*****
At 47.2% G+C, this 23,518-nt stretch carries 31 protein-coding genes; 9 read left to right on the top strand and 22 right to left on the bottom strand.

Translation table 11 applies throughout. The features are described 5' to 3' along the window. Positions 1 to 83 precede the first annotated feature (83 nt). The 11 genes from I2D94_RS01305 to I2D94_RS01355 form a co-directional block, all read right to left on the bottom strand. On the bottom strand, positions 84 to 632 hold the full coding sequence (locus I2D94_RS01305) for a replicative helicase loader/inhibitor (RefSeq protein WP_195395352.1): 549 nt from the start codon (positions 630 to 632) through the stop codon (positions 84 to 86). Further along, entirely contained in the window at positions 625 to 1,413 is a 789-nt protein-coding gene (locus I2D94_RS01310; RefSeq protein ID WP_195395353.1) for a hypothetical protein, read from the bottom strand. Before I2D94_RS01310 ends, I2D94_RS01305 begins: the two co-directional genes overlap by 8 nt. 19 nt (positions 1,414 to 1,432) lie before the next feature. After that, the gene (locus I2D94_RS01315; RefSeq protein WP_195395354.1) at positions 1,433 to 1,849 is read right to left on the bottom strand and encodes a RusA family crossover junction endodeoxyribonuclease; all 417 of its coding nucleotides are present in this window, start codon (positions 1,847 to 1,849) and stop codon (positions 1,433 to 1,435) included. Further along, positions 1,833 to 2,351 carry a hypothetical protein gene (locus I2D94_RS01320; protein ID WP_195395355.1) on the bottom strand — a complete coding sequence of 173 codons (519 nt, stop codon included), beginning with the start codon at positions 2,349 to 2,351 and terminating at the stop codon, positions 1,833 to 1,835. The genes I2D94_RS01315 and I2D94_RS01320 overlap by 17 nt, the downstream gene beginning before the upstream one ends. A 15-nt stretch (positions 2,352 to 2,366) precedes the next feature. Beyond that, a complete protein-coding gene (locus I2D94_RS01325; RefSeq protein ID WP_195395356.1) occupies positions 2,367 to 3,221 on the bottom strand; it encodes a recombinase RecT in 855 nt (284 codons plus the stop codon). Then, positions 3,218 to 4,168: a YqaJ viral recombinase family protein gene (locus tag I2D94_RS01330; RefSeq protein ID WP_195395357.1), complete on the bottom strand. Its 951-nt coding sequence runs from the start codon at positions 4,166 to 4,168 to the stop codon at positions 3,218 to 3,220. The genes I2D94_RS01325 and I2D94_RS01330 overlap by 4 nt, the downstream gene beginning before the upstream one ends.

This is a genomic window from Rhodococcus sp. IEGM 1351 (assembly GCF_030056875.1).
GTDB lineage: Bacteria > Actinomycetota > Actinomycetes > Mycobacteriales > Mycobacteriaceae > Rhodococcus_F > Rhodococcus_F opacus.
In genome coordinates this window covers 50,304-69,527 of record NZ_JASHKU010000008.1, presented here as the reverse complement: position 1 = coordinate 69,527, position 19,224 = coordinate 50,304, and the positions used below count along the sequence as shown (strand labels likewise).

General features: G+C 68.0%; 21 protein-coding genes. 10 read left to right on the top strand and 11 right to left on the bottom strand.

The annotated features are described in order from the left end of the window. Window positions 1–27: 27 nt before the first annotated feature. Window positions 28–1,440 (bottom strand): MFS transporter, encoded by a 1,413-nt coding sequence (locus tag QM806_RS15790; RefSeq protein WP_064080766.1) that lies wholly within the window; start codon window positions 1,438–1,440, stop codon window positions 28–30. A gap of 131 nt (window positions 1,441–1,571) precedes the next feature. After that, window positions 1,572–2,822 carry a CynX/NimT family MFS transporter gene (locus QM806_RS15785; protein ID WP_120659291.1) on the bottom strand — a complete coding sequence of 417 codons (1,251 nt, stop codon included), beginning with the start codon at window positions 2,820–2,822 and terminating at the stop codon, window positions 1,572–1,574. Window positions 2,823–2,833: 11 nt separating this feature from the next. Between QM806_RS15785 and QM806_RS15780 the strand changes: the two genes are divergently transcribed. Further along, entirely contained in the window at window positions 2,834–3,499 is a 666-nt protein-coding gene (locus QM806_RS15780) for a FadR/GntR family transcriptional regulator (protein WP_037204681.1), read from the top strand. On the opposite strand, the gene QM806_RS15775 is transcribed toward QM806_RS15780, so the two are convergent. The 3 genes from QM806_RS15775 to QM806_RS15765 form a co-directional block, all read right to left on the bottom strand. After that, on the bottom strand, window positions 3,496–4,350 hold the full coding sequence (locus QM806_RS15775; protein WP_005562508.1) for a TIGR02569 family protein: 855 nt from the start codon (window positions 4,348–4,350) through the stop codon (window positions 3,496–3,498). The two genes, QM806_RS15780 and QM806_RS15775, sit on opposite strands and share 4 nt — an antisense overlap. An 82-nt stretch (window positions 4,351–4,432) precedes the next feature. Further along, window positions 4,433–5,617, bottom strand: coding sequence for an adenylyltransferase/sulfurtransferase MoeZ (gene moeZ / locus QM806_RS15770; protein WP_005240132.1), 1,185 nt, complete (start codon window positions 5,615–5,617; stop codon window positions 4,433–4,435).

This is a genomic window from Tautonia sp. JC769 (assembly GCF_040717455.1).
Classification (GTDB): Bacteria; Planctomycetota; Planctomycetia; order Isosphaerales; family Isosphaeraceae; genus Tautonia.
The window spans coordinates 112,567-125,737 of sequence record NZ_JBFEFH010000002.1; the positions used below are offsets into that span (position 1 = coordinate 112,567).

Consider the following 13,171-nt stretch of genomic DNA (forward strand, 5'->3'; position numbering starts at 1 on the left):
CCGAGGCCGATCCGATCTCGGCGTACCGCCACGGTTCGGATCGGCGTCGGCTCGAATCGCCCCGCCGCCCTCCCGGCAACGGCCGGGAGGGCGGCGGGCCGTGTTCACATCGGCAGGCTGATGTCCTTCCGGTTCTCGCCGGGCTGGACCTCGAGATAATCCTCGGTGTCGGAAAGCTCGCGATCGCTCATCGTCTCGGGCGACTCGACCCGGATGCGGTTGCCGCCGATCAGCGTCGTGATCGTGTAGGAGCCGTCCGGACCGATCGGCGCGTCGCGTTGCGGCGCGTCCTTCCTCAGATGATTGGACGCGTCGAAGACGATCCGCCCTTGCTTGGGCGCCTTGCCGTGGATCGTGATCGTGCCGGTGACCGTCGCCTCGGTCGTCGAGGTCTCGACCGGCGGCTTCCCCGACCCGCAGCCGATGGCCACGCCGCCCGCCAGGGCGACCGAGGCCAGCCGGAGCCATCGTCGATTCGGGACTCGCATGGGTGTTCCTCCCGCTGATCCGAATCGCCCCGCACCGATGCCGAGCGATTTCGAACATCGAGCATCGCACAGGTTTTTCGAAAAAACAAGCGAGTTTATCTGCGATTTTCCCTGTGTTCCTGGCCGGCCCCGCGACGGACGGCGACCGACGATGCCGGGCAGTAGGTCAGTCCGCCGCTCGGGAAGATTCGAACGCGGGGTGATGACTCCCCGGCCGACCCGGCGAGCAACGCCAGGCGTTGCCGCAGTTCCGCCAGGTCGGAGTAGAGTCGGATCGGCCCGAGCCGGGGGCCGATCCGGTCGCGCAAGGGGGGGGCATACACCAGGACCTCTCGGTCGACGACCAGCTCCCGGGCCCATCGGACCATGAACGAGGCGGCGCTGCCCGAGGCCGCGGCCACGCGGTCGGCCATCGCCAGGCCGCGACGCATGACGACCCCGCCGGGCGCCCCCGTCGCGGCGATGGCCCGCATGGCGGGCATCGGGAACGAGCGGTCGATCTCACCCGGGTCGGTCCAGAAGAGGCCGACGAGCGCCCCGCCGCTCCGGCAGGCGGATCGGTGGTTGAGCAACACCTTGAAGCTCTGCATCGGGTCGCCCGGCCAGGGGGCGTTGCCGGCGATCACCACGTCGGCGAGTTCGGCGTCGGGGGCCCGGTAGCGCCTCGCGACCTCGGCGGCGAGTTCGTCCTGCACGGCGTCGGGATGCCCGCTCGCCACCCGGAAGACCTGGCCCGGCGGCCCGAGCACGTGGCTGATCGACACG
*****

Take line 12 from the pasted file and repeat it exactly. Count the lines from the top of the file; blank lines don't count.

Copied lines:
CCGAGGCCGATCCGATCTCGGCGTACCGCCACGGTTCGGATCGGCGTCGGCTCGAATCGCCCCGCCGCCCTCCCGGCAACGGCCGGGAGGGCGGCGGGCCGTGTTCACATCGGCAGGCTGATGTCCTTCCGGTTCTCGCCGGGCTGGACCTCGAGATAATCCTCGGTGTCGGAAAGCTCGCGATCGCTCATCGTCTCGGGCGACTCGACCCGGATGCGGTTGCCGCCGATCAGCGTCGTGATCGTGTAGGAGCCGTCCGGACCGATCGGCGCGTCGCGTTGCGGCGCGTCCTTCCTCAGATGATTGGACGCGTCGAAGACGATCCGCCCTTGCTTGGGCGCCTTGCCGTGGATCGTGATCGTGCCGGTGACCGTCGCCTCGGTCGTCGAGGTCTCGACCGGCGGCTTCCCCGACCCGCAGCCGATGGCCACGCCGCCCGCCAGGGCGACCGAGGCCAGCCGGAGCCATCGTCGATTCGGGACTCGCATGGGTGTTCCTCCCGCTGATCCGAATCGCCCCGCACCGATGCCGAGCGATTTCGAACATCGAGCATCGCACAGGTTTTTCGAAAAAACAAGCGAGTTTATCTGCGATTTTCCCTGTGTTCCTGGCCGGCCCCGCGACGGACGGCGACCGACGATGCCGGGCAGTAGGTCAGTCCGCCGCTCGGGAAGATTCGAACGCGGGGTGATGACTCCCCGGCCGACCCGGCGAGCAACGCCAGGCGTTGCCGCAGTTCCGCCAGGTCGGAGTAGAGTCGGATCGGCCCGAGCCGGGGGCCGATCCGGTCGCGCAAGGGGGGGGCATACACCAGGACCTCTCGGTCGACGACCAGCTCCCGGGCCCATCGGACCATGAACGAGGCGGCGCTGCCCGAGGCCGCGGCCACGCGGTCGGCCATCGCCAGGCCGCGACGCATGACGACCCCGCCGGGCGCCCCCGTCGCGGCGATGGCCCGCATGGCGGGCATCGGGAACGAGCGGTCGATCTCACCCGGGTCGGTCCAGAAGAGGCCGACGAGCGCCCCGCCGCTCCGGCAGGCGGATCGGTGGTTGAGCAACACCTTGAAGCTCTGCATCGGGTCGCCCGGCCAGGGGGCGTTGCCGGCGATCACCACGTCGGCGAGTTCGGCGTCGGGGGCCCGGTAGCGCCTCGCGACCTCGGCGGCGAGTTCGTCCTGCACGGCGTCGGGATGCCCGCTCGCCACCCGGAAGACCTGGCCCGGCGGCCCGAGCACGTGGCTGATCGACACG